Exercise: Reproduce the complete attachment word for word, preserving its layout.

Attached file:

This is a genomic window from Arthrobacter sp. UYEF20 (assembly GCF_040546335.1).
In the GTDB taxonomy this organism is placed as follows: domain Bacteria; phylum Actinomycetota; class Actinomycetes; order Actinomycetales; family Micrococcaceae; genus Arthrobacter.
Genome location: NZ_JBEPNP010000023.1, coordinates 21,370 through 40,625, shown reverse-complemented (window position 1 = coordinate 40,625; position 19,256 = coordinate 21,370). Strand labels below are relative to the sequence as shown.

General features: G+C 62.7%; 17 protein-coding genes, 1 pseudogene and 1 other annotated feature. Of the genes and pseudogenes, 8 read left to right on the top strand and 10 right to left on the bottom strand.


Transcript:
This is a genomic window from Arthrobacter sp. UYEF20 (assembly GCF_040546335.1).
In the GTDB taxonomy this organism is placed as follows: domain Bacteria; phylum Actinomycetota; class Actinomycetes; order Actinomycetales; family Micrococcaceae; genus Arthrobacter.
Genome location: NZ_JBEPNP010000023.1, coordinates 21,370 through 40,625, shown reverse-complemented (window position 1 = coordinate 40,625; position 19,256 = coordinate 21,370). Strand labels below are relative to the sequence as shown.

General features: G+C 62.7%; 17 protein-coding genes, 1 pseudogene and 1 other annotated feature. Of the genes and pseudogenes, 8 read left to right on the top strand and 10 right to left on the bottom strand.